Category Archives: Dear Santa
Below are links to websites where you can email letters to Santa for free. Some websites say that the big guy will even email you back! Many of these websites have games, trivia, history, and more so be sure to take a look around!
Please be advised that I have not personally used any of the websites below and therefore cannot comment on the reliability of the site or quality of the email you may receive back from Santa.
*TheNorthPole.com: ”Make a difference in your family, communities, or the world. Find something you like to do that makes a positive difference in someone’s life. Find your passion. Then ask yourself, how can I do my passion and make a difference at the same time. It doesn’t matter how big or how small. It only matters that you do it. Send Santa your mission. They may just highlight yours on their site.”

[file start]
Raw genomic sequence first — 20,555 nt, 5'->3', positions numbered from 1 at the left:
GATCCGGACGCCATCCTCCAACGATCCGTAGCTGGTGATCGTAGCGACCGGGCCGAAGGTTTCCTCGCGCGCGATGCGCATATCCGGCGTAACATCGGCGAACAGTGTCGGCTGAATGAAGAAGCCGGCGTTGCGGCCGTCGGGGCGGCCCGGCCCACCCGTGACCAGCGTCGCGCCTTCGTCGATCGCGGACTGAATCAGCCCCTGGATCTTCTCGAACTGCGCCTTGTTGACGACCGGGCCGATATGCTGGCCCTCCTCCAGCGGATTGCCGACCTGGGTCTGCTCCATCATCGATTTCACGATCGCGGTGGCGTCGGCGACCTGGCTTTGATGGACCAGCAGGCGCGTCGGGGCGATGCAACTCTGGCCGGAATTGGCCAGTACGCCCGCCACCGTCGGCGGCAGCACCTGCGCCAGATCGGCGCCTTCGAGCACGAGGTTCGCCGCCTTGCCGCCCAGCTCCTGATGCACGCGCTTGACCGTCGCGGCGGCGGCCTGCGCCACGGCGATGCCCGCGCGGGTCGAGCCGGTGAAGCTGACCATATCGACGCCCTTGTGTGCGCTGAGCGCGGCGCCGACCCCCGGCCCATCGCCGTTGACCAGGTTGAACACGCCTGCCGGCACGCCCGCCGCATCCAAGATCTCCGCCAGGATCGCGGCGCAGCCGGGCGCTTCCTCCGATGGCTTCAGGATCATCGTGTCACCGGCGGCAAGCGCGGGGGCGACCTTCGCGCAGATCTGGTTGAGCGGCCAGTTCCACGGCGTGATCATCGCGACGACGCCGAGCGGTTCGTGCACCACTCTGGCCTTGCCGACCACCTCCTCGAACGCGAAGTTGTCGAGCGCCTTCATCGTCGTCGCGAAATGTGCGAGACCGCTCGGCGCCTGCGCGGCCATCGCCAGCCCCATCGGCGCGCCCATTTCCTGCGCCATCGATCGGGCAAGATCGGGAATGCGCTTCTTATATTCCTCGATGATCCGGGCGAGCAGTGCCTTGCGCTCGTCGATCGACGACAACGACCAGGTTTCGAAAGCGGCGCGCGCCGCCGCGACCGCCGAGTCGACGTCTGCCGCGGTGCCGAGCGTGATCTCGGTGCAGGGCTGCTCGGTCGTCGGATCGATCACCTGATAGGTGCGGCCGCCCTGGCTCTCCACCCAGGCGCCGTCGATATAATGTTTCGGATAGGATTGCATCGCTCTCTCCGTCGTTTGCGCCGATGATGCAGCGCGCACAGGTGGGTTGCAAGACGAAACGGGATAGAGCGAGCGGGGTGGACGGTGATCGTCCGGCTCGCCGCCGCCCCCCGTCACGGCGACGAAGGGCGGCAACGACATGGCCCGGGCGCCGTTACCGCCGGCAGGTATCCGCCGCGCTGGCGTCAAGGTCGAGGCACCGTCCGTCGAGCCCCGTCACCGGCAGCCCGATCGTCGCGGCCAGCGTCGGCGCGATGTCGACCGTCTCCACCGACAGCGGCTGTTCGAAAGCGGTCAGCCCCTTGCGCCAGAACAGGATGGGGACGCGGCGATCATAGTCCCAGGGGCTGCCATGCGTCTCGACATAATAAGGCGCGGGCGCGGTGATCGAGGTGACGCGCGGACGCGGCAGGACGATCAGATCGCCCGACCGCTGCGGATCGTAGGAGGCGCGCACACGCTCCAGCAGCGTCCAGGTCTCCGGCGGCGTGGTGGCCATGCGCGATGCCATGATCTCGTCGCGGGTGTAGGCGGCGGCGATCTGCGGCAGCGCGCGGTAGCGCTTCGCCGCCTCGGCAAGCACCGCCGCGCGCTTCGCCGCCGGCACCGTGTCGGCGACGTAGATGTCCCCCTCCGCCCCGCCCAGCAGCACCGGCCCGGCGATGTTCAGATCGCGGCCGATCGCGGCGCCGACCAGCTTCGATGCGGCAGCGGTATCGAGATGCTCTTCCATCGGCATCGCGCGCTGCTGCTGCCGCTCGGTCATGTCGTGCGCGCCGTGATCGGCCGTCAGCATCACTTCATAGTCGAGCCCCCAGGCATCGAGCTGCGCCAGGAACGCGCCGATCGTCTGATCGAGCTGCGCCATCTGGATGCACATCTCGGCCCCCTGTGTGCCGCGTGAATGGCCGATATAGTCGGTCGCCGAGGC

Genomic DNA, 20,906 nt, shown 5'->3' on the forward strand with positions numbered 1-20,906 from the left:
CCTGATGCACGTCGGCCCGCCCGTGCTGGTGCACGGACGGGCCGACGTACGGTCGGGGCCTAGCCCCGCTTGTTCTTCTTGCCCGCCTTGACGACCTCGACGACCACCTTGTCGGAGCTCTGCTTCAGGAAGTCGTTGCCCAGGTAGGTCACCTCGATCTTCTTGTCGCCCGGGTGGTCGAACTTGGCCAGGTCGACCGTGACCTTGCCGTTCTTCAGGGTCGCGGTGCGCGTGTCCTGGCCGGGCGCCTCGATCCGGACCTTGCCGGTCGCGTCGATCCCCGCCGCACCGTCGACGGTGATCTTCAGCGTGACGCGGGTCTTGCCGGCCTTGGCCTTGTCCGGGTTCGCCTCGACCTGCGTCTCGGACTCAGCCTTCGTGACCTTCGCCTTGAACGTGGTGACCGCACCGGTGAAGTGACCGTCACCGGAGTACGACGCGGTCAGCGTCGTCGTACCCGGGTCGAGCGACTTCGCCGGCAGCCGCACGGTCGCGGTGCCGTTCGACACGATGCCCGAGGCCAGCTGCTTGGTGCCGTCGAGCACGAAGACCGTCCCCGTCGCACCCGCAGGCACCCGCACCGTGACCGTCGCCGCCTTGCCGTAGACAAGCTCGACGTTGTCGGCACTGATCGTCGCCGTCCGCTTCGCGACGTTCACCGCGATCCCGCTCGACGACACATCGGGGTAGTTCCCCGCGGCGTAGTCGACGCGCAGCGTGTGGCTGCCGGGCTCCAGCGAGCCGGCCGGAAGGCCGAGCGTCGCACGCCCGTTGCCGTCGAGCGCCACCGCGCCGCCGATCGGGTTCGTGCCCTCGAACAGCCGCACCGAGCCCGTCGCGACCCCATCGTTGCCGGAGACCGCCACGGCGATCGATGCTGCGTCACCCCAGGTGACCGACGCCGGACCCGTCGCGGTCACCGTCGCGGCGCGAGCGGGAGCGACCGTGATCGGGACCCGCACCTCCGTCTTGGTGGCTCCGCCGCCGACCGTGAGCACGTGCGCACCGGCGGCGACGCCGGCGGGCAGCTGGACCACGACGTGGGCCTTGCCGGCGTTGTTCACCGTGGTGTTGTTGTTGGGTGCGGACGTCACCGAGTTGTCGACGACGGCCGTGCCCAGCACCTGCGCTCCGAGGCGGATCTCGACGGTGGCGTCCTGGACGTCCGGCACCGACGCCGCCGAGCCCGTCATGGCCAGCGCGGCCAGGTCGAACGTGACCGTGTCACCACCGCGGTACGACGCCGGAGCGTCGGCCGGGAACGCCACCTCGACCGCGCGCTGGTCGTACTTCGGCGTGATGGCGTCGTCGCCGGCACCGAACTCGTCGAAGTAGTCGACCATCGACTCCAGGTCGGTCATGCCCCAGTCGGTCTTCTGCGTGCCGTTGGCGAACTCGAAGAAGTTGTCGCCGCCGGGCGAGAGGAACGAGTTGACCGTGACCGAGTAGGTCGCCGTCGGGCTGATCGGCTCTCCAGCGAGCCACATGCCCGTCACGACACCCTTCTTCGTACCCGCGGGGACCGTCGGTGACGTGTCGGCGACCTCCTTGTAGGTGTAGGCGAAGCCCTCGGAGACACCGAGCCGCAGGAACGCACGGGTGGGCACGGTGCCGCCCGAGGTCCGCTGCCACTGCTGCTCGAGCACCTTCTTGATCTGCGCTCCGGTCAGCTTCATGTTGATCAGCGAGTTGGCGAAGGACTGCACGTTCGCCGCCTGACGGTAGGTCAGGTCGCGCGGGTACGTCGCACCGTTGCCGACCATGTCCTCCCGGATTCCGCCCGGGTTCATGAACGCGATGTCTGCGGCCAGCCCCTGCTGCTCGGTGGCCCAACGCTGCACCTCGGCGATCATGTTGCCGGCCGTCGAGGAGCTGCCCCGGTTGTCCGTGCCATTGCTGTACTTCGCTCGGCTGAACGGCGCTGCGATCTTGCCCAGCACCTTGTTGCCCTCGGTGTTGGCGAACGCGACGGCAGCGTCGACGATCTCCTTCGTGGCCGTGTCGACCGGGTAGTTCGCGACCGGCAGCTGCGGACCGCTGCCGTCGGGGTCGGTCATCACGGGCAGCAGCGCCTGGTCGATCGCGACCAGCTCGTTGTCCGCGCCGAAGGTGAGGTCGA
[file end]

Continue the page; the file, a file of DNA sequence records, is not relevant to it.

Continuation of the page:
This website takes a break from your usual “I want this for Christmas” letter and allows you and your child to stop and think about how you’re making the world a better place and let Santa know about it. They have ideas to help you with your mission and gifts you can purchase that make a difference.You can also print free downloadable coloring sheets, and find some great ideas for your ”Happy Birthday, Jesus” cake.
*The-North-Pole.com Santa Mail: Send your letter to Santa directly to the North Pole via free email and get a reply by email! Also on this website you can read about the birth of Jesus and the history of Santa, learn about Christmas around the world, play games, Sing-a-long Christmas Carols, and more.
*EmailSanta.com: Use this website to send a free email letter to Santa. In addition to telling Santa what you want for Christmas you also get to choose a stamp and select a goody to send with your email (such as Hugs and Kisses or Reindeer Food). While you’re there be sure to check out the rest of the website. I really enjoyed reading Santa’s Tweets (he was tweeting a lot about my hometown…so excited!). You can check to see if you’re on the Naughty or Nice List. They also have free printable coloring pages and much more!